As participants in the 88th winter meeting of the U.S. Conference of Mayors, many of the nation’s African-American mayors gathered in the District to discuss strategies and to learn best practices on how to deal with the problems bedeviling their cities.
The U.S. Conference of Mayors (USCM) serves as the official, non-partisan organization of cities with populations of 30,000 or more and boasts of a membership of 1,407 mayors. They convene an annual winter meeting in the District to meet with members of Congress and the White House during which they highlight issues that plague their cities.
D.C. Mayor Muriel Bowser (D), who served as the official host, participated in the organization’s opening news conference on Jan. 22 at the Capitol Hilton Hotel where she kicked off the three-day event and then shared a recent concern in the District: ghost guns.
Ghost guns — weapons assembled without serial numbers or identifying markings — have become a rising concern for Bowser, who says they’re increasingly being used by criminals in the District, adding, “the U.S. Congress needs to act to stop these weapons.”
Steve Benjamin, mayor of Columbia, S.C., also focused on the problem of the weapons.
“We have banned ghost guns in Columbia and the majority of our city council are gun owners,” said Benjamin, past president of USCM. “We believe in responsible gun ownership and I know there are issues we have to resolve with our state but we have done the right thing on this.”
Gun violence emerged as a topic of discussion throughout the conference and Chicago Mayor Lori Lightfoot moderated a panel, “Lessons Learned: Preventing, Preparing for, and Responding to Mass Shooting,” that included nine mayors from cities including Pittsburgh, El Paso, Jersey City and Annapolis where they’ve dealt with multiple killings occurring within a single incident.
Lightfoot, the first Black female mayor of Chicago, said every American seems to be affected by mass shootings.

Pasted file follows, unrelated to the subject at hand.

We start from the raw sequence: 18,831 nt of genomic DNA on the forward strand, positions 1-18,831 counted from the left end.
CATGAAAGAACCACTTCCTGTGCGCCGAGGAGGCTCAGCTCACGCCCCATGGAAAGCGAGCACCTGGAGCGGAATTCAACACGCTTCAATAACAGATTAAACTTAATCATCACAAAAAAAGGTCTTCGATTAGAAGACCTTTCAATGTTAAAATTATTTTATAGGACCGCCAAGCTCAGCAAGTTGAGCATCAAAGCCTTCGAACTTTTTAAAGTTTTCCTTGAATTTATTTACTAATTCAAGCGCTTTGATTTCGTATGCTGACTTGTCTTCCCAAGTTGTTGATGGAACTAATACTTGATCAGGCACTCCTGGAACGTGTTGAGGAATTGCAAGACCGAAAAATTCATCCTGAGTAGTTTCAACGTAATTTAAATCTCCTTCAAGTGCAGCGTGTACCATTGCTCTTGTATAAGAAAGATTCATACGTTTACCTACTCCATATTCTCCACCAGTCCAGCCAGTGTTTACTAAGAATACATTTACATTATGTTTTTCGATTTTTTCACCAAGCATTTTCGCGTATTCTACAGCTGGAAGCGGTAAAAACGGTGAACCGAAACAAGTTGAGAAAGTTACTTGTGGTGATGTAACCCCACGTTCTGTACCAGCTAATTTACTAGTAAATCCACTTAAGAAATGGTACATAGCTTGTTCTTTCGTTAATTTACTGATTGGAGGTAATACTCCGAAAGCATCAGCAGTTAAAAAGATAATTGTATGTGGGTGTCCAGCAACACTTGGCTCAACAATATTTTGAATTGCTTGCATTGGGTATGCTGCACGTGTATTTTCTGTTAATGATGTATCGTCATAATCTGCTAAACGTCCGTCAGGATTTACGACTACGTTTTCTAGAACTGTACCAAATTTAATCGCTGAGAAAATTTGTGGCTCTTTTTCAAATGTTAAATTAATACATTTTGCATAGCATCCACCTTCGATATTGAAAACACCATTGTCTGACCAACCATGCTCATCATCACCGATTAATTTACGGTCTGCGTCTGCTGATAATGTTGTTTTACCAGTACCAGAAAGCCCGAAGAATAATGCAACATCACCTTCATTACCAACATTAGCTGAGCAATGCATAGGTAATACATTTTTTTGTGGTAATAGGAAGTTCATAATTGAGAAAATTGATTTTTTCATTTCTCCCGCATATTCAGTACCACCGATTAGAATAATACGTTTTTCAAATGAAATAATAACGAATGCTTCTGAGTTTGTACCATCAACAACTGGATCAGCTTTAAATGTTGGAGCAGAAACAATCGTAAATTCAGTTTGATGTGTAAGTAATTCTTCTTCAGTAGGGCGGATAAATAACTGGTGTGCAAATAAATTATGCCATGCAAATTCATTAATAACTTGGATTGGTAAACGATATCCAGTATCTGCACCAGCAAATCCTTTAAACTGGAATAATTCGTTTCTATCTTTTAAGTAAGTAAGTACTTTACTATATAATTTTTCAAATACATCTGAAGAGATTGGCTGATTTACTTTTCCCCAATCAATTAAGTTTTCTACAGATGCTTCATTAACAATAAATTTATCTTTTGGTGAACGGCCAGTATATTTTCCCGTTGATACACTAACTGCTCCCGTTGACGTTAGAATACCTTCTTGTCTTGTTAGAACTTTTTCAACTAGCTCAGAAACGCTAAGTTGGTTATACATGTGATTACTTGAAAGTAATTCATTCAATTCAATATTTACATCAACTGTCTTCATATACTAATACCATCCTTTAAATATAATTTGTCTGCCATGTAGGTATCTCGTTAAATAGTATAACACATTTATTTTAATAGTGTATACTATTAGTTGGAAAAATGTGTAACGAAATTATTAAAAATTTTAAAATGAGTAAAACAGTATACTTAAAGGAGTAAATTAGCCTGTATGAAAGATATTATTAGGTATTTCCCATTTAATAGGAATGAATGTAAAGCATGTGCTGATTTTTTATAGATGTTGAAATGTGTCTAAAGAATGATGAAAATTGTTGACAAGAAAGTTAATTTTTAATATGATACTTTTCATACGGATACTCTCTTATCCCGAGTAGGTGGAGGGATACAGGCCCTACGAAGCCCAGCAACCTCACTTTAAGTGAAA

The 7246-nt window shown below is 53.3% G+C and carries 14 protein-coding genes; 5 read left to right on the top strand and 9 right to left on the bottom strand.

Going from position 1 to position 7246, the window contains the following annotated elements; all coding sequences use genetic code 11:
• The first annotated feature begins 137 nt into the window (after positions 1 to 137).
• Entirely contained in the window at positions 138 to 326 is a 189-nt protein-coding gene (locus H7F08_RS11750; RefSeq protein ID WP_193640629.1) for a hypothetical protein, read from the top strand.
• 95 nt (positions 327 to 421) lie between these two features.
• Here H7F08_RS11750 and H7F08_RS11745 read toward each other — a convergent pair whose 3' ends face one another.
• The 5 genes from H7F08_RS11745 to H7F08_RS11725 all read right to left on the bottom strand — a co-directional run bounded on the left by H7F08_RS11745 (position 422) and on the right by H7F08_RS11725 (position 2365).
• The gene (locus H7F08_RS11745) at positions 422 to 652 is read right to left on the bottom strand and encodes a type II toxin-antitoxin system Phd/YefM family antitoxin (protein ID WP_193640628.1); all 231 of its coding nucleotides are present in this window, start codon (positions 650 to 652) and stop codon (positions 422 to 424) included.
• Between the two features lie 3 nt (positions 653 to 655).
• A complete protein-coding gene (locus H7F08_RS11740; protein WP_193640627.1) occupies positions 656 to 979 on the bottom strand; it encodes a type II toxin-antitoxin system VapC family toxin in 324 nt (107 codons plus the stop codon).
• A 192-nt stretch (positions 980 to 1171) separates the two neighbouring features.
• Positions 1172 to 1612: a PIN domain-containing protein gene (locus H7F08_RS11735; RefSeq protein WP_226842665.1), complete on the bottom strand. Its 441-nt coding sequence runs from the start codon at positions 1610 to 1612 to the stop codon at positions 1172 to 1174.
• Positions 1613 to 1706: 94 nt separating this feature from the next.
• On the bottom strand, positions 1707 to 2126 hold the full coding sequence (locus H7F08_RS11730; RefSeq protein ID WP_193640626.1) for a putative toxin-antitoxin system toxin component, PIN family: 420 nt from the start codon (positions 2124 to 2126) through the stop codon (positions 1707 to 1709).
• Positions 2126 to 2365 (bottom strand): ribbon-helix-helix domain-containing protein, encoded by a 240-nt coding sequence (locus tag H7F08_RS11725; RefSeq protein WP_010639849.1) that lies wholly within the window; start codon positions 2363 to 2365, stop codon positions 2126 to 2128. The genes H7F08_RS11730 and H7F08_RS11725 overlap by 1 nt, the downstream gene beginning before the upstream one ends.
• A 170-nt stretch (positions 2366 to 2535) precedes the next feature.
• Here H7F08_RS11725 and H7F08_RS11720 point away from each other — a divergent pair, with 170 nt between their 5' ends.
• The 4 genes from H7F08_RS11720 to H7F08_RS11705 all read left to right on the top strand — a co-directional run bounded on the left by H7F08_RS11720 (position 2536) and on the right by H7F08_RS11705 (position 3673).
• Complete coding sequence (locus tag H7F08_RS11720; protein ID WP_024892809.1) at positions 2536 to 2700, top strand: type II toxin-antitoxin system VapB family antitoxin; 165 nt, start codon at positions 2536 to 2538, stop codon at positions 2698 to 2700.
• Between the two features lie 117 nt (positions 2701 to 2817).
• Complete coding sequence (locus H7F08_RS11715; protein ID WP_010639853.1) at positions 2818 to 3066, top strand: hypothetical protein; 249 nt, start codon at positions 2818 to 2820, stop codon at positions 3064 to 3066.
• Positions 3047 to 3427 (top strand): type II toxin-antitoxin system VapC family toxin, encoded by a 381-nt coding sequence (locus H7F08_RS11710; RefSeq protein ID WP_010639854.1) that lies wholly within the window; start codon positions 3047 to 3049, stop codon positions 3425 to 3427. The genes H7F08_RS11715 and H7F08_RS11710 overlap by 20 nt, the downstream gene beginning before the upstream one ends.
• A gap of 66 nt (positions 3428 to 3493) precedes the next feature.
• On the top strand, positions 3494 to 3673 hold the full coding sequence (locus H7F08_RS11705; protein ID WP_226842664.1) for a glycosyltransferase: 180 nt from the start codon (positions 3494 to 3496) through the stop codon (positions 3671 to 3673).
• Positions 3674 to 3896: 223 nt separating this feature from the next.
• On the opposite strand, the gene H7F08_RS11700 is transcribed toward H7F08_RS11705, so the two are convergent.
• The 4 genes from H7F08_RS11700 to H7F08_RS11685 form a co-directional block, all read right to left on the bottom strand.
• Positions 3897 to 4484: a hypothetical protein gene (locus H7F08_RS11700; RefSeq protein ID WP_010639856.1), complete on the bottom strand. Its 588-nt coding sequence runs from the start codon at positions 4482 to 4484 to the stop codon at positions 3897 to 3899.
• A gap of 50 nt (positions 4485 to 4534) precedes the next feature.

“None of us are immune from what has happened,” she said. “It has taken place at various places whether it is at a school, synagogue or a newsroom. It happens so frequently that we have become used to it and that’s not good at all. We need to prepare our first responders and residents on how to deal with this.”
Lightfoot told the Informer that despite Chicago’s homicide rate totaling 490 in 2019, things have improved.
“We are not where we want to be but we have had a decline in homicides for three years straight and we are going to continue that trend. I am very enthusiastic about the direction of our city,” she said.
The mayors also discussed the need for creating more affordable housing.
Atlanta Mayor Keisha Lance Bottoms moderated a panel, “Achieving Affordable Housing: Local Best Practices,” that brought more attention to the ongoing concern and need. She said that despite her city’s booming economic growth, affordability has become a problem for many longtime residents.
“Atlanta’s redevelopment is fantastic but it is often at the expense of legacy residents,” she said. Bottoms talked about a $1 billion fund that her city’s public and private sector has agreed to build to encourage developers to build more affordable housing.
“This is a priority in Atlanta,” she said.
But the agenda for the mayors also targeted issues often incorrectly considered of little importance to Black communities. As an example, New Orleans Mayor LaToya Cantrell participated in a panel regarding infrastructure, including the topic of cybersecurity in her comments.
“Cybersecurity is an infrastructure and cities should increase their budgets for cybersecurity,” she said. “I learned this several weeks ago when New Orleans suffered a cyberattack that temporarily crippled the city government. We have had to rebuild our digital infrastructure. I encourage cities to pay more attention to cybersecurity.”